More horror stories have emerged from African migrants’ perilous journeys across the Mediterranean.
Point of view
"The traffickers would not allow them to leave and reach the hospitals so they did not get treatment for a few days"
At least 20 have been treated in Lampedusa for severe burns, after an accident.
It happened in Libya before their boat set sail, but the people smugglers refused to call for help to avoid being caught.
“A gas cylinder exploded and killed several people and injured many others. The traffickers would not allow them to leave and reach the hospitals so they did not get treatment for a few days. And then they were put on a boat, in fact on a rubber dinghy. And when rescuers arrived they had spent two days at sea, but they were drifting away because the rubber dinghy was half deflated already,” said Barbara Molinario of the UN refugee agency (UNHCR) which helped the burns victims after their high seas ordeal.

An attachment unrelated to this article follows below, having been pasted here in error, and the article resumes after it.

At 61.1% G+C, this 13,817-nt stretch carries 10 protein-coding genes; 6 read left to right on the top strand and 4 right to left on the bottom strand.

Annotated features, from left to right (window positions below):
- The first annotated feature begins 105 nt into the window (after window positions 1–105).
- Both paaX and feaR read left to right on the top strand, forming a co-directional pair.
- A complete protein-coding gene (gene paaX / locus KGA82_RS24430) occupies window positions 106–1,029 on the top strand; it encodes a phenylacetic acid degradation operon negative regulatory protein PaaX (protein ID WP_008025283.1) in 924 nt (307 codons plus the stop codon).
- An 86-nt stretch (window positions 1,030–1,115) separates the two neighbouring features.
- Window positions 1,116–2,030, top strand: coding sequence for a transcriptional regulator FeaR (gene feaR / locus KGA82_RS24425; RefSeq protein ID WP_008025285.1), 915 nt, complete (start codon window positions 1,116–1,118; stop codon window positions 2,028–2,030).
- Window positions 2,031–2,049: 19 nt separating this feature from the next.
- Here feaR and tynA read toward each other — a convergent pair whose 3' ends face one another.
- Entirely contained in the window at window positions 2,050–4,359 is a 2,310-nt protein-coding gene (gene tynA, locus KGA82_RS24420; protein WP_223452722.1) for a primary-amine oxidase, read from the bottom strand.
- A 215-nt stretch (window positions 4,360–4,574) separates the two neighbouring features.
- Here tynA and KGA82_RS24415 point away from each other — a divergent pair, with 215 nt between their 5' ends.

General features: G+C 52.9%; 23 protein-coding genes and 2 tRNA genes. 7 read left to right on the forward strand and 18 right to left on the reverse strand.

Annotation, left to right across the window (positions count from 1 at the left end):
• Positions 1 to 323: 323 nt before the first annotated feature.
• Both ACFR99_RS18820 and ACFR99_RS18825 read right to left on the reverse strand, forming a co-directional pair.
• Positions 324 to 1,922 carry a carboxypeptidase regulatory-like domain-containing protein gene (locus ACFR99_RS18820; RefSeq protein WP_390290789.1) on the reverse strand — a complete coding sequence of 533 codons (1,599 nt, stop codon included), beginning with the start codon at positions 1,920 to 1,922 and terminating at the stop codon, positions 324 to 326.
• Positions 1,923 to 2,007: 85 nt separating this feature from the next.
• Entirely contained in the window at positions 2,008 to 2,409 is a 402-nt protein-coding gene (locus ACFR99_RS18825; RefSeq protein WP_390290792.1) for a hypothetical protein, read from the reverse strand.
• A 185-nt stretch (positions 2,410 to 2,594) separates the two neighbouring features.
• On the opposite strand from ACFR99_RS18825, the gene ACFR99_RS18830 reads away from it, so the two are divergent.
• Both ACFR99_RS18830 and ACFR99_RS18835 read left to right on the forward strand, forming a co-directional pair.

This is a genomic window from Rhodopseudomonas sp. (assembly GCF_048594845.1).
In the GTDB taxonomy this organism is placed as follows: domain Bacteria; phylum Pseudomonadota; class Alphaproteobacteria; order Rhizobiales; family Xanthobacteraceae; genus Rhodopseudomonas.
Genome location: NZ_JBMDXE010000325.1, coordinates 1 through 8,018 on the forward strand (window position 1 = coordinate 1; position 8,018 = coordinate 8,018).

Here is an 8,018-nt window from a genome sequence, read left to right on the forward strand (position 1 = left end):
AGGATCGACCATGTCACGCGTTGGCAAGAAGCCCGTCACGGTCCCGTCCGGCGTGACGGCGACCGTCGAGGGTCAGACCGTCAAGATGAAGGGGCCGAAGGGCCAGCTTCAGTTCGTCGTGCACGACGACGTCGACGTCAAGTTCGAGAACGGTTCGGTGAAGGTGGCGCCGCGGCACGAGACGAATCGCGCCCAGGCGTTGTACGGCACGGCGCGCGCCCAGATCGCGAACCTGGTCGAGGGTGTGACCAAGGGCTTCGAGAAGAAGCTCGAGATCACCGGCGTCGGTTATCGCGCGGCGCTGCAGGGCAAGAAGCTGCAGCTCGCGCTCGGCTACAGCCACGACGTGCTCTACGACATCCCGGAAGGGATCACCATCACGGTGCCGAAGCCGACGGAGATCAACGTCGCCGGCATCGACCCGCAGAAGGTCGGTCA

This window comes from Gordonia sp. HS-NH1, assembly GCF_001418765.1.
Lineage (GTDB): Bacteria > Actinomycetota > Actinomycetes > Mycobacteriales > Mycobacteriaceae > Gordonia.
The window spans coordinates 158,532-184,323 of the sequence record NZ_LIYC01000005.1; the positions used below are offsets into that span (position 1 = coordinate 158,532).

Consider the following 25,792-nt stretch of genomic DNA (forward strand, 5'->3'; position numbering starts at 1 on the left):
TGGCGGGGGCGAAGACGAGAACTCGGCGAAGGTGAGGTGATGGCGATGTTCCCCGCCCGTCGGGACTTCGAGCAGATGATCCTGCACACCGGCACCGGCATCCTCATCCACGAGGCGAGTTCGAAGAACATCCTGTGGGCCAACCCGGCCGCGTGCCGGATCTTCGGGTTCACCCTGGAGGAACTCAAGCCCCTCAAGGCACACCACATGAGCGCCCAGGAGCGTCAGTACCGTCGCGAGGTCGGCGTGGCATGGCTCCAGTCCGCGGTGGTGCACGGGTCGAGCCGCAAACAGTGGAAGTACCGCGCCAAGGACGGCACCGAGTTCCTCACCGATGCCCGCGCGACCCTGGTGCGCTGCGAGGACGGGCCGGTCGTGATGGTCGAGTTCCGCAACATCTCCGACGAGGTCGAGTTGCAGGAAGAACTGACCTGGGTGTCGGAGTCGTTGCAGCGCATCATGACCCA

Lampedusa’s Chief of Health Services, Domenico Bartolo, said at least 10 of those in hospital were in a critical condition and might not survive.
The Italian Navy took others to hospitals in Sicily. One of the burns victims, a 25-year-old woman, died at sea during the journey from Libya.
The group that arrived on Lampedusa on Friday numbered about 70, mostly refugees.
In a separate incident coastguards in Sicily rescued a three-month-old baby of Somali origin.
An emergency evacuation operation was launched to get him to hospital after he suddenly became ill on board a merchant ship. The vessel had rescued the baby along with more than 90 other migrants as they crossed the Mediterranean sea.
Unprecedented numbers of migrants have been fleeing Libya in recent days, the traffickers taking advantage of good weather and the chaos reigning in the country.
Italian coastguards say more than 11,000 landed in Italy in six days.